Filed under: Action, Anarchist Movement, Incarceration, Ontario, Repression
Action report from the Barton Prisoner Solidarity Project. Full list of demands below. Re-posted to North Shore Counter-Info.
March 6 2020 — As the covid outbreak in the Barton Jail continues to worsen, about forty people gathered outside to show their support to those locked up. There are over 65 confirmed cases at the time of writing, with numbers only rising in spite of the inhuman lockdown prisoners have been facing for weeks.
We started on the north-east side of the jail and moved slowly around to the south before ending up on the north-west side. We believe our presence was visible from all the ranges on floors three four and five, and received a call that at least some ranges on two could see us as well. A mix of former prisoners, loved ones of people locked up, and those who dream of a world without prisons, we played loud music, carried banners and signs, and made speeches through a megaphone.
Prisoners always find ways to resist, even during the outbreak. The prison’s power over them is arbitrary and nearly total — they are not given even basic information about the covid status of people on the range, let alone throughout the prison, and there is no consultation about how to deal with the situation. And yet, this past week, we heard that one range initiated a collective meal refusal while another collectively refused to be tested yet again for covid. Prisoners continue to use the few minutes they have out of their cells to call us and let us know what’s going on.
There is always resistance, but it is stronger when prisoners know they are not alone. With outside solidarity, we can change the balance of power between the institution and those it cages by amplifying their acts of refusal and responding with action.
We heard a speech from one person about Dimitris Koufodinas, a revolutionary prisoner in Greece whose months-long hunger strike has him on the edge of death. We express our solidarity with Dimitris as well as with all prisoners in struggle. Acts of refusal by prisoners, like hunger strikes, can be powerful ways of focusing solidarity. The impressive movement responding to Dimitris’ action is a model for how to bring pressure to bear against the prison system.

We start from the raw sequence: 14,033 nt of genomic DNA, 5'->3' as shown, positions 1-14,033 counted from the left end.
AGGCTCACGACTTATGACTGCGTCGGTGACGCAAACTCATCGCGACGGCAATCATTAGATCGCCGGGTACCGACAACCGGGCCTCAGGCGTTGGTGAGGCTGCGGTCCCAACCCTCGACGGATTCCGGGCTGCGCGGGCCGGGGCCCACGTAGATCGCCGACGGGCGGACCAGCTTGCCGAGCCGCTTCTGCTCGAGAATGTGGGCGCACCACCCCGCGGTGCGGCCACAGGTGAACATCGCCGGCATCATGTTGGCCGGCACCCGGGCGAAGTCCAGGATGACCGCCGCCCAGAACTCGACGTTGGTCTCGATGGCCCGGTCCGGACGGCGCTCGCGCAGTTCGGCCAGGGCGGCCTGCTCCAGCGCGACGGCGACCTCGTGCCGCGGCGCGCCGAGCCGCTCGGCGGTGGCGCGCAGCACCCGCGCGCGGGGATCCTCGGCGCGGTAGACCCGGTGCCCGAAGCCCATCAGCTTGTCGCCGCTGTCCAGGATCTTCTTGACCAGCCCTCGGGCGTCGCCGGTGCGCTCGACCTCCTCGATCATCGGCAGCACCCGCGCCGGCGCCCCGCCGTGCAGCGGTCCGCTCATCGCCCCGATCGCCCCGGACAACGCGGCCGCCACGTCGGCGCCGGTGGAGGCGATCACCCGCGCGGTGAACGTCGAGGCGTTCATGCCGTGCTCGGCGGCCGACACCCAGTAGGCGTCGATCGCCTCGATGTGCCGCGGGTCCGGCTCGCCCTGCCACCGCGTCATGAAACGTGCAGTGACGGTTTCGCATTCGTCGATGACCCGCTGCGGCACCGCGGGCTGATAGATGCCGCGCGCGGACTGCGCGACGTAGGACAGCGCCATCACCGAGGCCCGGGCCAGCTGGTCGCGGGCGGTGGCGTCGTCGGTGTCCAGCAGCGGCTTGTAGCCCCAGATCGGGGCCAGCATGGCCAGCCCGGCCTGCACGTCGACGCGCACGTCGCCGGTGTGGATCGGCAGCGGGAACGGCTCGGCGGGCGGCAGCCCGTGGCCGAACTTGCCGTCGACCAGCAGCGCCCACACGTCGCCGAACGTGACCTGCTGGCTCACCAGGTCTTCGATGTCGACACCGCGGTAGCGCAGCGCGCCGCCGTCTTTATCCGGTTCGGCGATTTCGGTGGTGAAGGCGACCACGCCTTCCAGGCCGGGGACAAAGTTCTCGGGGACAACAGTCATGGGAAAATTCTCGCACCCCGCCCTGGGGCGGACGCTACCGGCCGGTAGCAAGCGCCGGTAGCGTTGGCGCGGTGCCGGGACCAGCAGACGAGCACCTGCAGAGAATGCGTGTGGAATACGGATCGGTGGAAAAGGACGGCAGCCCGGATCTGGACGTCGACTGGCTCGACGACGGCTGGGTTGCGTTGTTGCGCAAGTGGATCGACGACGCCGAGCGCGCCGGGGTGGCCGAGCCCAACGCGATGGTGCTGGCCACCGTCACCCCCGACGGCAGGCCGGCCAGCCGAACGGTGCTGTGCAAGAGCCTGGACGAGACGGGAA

In the Barton Jail, the struggle against arbitrary, repressive measures is far from over. The only solution to the covid outbreak is to change the underlying health crisis of overcrowding — and of incarceration itself. It’s disgusting that the Barton admin can say that it’s a health measure to lock people three to a cell with no room to take even a few steps for weeks at a time. We won’t let them get away with it, and when prisoners push back and assert their dignity and humanity against this violence, we will make sure they never struggle alone.
The Barton Jail admin needs to immediately:
1) Provide accurate and consistent information proactively to both prisoners and their loved ones.
2) Restore all forms of communication, including mail and phone access.
3) Involve prisoners in the decision making process about confinement measures — most prisoners support some sort of confinement to prevent spread; the process should be negotiated so that it is less arbitrary and punitive.
4) Provide unrestricted access to cleaning supplies, including soap and disinfectant, as well as anything else prisoners decide they need for basic hygiene.
We also continue to call for:
5) An immediate mass release of prisoners from Barton, especially those on remand, as this is the only real solution to the health crisis of overcrowding, of which covid is just one part.
6) An end to the arbitrary restrictions imposed by the admin that make conditions at Barton starkly worse than in similar facilities — allow books from outside, stop forcing people to miss their court dates and give everyone a few minutes of fresh air a day.